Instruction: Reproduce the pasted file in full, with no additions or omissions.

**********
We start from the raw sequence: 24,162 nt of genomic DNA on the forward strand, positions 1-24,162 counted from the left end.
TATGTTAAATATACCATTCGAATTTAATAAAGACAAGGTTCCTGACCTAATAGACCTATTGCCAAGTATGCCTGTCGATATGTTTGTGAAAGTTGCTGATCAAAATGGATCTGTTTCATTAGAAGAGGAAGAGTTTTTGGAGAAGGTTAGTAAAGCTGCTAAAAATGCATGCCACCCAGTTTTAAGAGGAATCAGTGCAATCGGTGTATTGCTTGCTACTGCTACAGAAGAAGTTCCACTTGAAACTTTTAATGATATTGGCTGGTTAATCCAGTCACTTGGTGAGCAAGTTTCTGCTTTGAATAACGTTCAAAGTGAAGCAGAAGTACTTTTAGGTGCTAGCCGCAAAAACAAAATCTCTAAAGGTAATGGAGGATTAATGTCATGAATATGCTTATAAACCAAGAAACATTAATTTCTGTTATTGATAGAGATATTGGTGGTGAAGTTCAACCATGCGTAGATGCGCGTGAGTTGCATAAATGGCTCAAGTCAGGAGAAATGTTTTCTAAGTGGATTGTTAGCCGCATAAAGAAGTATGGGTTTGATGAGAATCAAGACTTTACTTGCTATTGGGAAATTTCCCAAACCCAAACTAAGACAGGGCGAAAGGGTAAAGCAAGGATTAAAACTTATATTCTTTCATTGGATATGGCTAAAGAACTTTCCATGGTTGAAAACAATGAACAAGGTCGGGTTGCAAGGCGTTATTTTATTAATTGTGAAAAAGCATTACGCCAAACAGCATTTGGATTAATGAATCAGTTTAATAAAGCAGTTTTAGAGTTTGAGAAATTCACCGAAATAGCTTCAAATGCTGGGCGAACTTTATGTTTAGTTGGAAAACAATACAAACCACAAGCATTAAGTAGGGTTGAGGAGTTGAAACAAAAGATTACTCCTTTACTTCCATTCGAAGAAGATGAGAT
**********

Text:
We start from the raw sequence: 24,162 nt of genomic DNA on the forward strand, positions 1-24,162 counted from the left end.
TATGTTAAATATACCATTCGAATTTAATAAAGACAAGGTTCCTGACCTAATAGACCTATTGCCAAGTATGCCTGTCGATATGTTTGTGAAAGTTGCTGATCAAAATGGATCTGTTTCATTAGAAGAGGAAGAGTTTTTGGAGAAGGTTAGTAAAGCTGCTAAAAATGCATGCCACCCAGTTTTAAGAGGAATCAGTGCAATCGGTGTATTGCTTGCTACTGCTACAGAAGAAGTTCCACTTGAAACTTTTAATGATATTGGCTGGTTAATCCAGTCACTTGGTGAGCAAGTTTCTGCTTTGAATAACGTTCAAAGTGAAGCAGAAGTACTTTTAGGTGCTAGCCGCAAAAACAAAATCTCTAAAGGTAATGGAGGATTAATGTCATGAATATGCTTATAAACCAAGAAACATTAATTTCTGTTATTGATAGAGATATTGGTGGTGAAGTTCAACCATGCGTAGATGCGCGTGAGTTGCATAAATGGCTCAAGTCAGGAGAAATGTTTTCTAAGTGGATTGTTAGCCGCATAAAGAAGTATGGGTTTGATGAGAATCAAGACTTTACTTGCTATTGGGAAATTTCCCAAACCCAAACTAAGACAGGGCGAAAGGGTAAAGCAAGGATTAAAACTTATATTCTTTCATTGGATATGGCTAAAGAACTTTCCATGGTTGAAAACAATGAACAAGGTCGGGTTGCAAGGCGTTATTTTATTAATTGTGAAAAAGCATTACGCCAAACAGCATTTGGATTAATGAATCAGTTTAATAAAGCAGTTTTAGAGTTTGAGAAATTCACCGAAATAGCTTCAAATGCTGGGCGAACTTTATGTTTAGTTGGAAAACAATACAAACCACAAGCATTAAGTAGGGTTGAGGAGTTGAAACAAAAGATTACTCCTTTACTTCCATTCGAAGAAGATGAGAT